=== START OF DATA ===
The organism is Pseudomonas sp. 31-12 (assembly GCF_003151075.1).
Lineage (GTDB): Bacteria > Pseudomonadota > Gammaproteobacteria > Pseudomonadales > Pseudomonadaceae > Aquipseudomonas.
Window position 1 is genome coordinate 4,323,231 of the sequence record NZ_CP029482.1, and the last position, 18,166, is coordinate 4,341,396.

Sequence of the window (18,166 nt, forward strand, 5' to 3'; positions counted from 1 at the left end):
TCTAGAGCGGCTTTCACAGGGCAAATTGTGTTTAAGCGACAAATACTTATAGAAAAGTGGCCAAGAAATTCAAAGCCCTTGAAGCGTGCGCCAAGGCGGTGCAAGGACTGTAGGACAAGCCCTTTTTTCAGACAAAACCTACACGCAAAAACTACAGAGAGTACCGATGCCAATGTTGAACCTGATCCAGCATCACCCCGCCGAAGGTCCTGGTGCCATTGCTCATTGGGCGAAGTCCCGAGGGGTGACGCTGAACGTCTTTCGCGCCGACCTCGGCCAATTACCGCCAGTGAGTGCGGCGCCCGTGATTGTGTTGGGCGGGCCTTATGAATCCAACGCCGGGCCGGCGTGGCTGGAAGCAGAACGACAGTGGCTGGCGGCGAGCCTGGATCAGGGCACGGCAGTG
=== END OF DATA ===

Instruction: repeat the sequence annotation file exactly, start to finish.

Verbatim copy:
The organism is Pseudomonas sp. 31-12 (assembly GCF_003151075.1).
Lineage (GTDB): Bacteria > Pseudomonadota > Gammaproteobacteria > Pseudomonadales > Pseudomonadaceae > Aquipseudomonas.
Window position 1 is genome coordinate 4,323,231 of the sequence record NZ_CP029482.1, and the last position, 18,166, is coordinate 4,341,396.

Sequence of the window (18,166 nt, forward strand, 5' to 3'; positions counted from 1 at the left end):
TCTAGAGCGGCTTTCACAGGGCAAATTGTGTTTAAGCGACAAATACTTATAGAAAAGTGGCCAAGAAATTCAAAGCCCTTGAAGCGTGCGCCAAGGCGGTGCAAGGACTGTAGGACAAGCCCTTTTTTCAGACAAAACCTACACGCAAAAACTACAGAGAGTACCGATGCCAATGTTGAACCTGATCCAGCATCACCCCGCCGAAGGTCCTGGTGCCATTGCTCATTGGGCGAAGTCCCGAGGGGTGACGCTGAACGTCTTTCGCGCCGACCTCGGCCAATTACCGCCAGTGAGTGCGGCGCCCGTGATTGTGTTGGGCGGGCCTTATGAATCCAACGCCGGGCCGGCGTGGCTGGAAGCAGAACGACAGTGGCTGGCGGCGAGCCTGGATCAGGGCACGGCAGTG